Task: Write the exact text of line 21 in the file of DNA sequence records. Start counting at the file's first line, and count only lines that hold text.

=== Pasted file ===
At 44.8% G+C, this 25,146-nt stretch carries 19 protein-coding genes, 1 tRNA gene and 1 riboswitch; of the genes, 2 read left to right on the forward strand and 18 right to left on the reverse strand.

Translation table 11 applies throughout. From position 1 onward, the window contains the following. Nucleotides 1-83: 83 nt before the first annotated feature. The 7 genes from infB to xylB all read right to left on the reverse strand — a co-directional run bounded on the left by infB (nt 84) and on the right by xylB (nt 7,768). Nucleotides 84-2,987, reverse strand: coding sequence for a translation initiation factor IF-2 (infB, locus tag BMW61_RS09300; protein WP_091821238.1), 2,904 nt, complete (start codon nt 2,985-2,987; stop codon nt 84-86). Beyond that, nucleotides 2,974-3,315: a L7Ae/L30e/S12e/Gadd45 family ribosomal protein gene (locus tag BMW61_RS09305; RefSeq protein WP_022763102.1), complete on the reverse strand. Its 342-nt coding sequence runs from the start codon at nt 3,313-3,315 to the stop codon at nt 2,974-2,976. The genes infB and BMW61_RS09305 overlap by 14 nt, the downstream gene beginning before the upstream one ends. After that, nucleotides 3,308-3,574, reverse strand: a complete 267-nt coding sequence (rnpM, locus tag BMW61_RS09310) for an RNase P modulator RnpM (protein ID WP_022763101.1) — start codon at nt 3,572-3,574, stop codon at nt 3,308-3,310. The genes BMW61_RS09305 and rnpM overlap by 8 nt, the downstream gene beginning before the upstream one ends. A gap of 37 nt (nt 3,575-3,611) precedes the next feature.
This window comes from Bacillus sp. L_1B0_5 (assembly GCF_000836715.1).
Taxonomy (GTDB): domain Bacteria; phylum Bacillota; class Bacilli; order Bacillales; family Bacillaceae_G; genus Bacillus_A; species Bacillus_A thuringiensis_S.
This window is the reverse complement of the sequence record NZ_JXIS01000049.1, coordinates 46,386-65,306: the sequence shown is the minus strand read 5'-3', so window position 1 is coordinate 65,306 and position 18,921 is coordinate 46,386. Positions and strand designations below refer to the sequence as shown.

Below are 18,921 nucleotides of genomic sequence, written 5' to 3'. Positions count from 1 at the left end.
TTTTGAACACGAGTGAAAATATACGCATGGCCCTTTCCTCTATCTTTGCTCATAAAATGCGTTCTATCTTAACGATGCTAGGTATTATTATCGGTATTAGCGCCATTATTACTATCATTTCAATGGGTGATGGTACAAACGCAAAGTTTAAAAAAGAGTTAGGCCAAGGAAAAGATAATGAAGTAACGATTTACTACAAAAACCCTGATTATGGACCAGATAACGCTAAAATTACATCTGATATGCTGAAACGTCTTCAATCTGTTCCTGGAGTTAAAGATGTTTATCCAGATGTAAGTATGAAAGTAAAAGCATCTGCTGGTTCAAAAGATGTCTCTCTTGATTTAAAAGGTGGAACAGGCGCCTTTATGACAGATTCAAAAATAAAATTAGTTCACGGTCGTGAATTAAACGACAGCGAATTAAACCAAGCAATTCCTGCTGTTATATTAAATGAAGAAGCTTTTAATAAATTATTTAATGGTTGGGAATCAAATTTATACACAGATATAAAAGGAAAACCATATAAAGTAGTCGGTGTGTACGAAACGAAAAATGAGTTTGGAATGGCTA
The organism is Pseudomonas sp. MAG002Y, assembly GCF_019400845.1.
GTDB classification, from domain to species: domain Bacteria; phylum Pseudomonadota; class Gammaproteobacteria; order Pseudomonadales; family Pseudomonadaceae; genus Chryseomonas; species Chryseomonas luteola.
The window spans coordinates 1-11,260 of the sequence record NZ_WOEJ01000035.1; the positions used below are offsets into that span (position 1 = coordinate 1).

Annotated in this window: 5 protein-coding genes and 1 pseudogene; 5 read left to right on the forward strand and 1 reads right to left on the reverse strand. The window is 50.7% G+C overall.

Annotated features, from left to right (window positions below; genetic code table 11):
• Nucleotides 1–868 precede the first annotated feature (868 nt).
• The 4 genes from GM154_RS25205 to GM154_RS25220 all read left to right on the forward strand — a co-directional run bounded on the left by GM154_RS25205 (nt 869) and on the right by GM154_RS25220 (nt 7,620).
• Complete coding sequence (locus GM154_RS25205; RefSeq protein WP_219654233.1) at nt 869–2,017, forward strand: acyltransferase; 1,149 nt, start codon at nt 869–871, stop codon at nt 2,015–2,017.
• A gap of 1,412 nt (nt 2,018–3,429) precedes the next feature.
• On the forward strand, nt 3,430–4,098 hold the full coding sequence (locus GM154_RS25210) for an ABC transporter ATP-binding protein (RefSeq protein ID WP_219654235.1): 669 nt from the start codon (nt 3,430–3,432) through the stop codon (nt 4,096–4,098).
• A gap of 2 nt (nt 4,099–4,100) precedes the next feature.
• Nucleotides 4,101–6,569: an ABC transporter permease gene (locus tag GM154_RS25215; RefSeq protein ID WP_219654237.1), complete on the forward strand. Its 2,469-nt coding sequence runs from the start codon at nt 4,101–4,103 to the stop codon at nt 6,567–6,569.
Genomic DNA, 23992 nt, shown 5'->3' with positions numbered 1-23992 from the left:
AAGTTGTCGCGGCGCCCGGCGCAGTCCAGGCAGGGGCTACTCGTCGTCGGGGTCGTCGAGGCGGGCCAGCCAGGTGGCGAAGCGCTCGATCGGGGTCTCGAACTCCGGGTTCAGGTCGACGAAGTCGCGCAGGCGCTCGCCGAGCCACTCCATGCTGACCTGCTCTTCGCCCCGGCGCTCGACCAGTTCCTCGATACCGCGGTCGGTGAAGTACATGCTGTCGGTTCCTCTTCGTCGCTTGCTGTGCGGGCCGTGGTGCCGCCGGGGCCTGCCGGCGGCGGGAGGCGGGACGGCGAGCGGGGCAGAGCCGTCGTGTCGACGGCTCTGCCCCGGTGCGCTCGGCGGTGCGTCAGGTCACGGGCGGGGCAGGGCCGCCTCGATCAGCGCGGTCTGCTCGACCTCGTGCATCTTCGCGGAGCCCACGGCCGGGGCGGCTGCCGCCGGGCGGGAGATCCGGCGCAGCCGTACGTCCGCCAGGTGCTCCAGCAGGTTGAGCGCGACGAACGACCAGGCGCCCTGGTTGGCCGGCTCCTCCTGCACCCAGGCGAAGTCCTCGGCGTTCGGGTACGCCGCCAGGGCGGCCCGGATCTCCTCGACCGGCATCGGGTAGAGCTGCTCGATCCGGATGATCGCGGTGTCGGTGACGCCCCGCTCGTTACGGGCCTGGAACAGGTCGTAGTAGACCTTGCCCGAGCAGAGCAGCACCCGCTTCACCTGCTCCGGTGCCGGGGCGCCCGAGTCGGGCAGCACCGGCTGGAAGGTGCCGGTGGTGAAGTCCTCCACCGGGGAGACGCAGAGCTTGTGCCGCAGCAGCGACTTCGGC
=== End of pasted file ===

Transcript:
AAGTTGTCGCGGCGCCCGGCGCAGTCCAGGCAGGGGCTACTCGTCGTCGGGGTCGTCGAGGCGGGCCAGCCAGGTGGCGAAGCGCTCGATCGGGGTCTCGAACTCCGGGTTCAGGTCGACGAAGTCGCGCAGGCGCTCGCCGAGCCACTCCATGCTGACCTGCTCTTCGCCCCGGCGCTCGACCAGTTCCTCGATACCGCGGTCGGTGAAGTACATGCTGTCGGTTCCTCTTCGTCGCTTGCTGTGCGGGCCGTGGTGCCGCCGGGGCCTGCCGGCGGCGGGAGGCGGGACGGCGAGCGGGGCAGAGCCGTCGTGTCGACGGCTCTGCCCCGGTGCGCTCGGCGGTGCGTCAGGTCACGGGCGGGGCAGGGCCGCCTCGATCAGCGCGGTCTGCTCGACCTCGTGCATCTTCGCGGAGCCCACGGCCGGGGCGGCTGCCGCCGGGCGGGAGATCCGGCGCAGCCGTACGTCCGCCAGGTGCTCCAGCAGGTTGAGCGCGACGAACGACCAGGCGCCCTGGTTGGCCGGCTCCTCCTGCACCCAGGCGAAGTCCTCGGCGTTCGGGTACGCCGCCAGGGCGGCCCGGATCTCCTCGACCGGCATCGGGTAGAGCTGCTCGATCCGGATGATCGCGGTGTCGGTGACGCCCCGCTCGTTACGGGCCTGGAACAGGTCGTAGTAGACCTTGCCCGAGCAGAGCAGCACCCGCTTCACCTGCTCCGGTGCCGGGGCGCCCGAGTCGGGCAGCACCGGCTGGAAGGTGCCGGTGGTGAAGTCCTCCACCGGGGAGACGCAGAGCTTGTGCCGCAGCAGCGACTTCGGC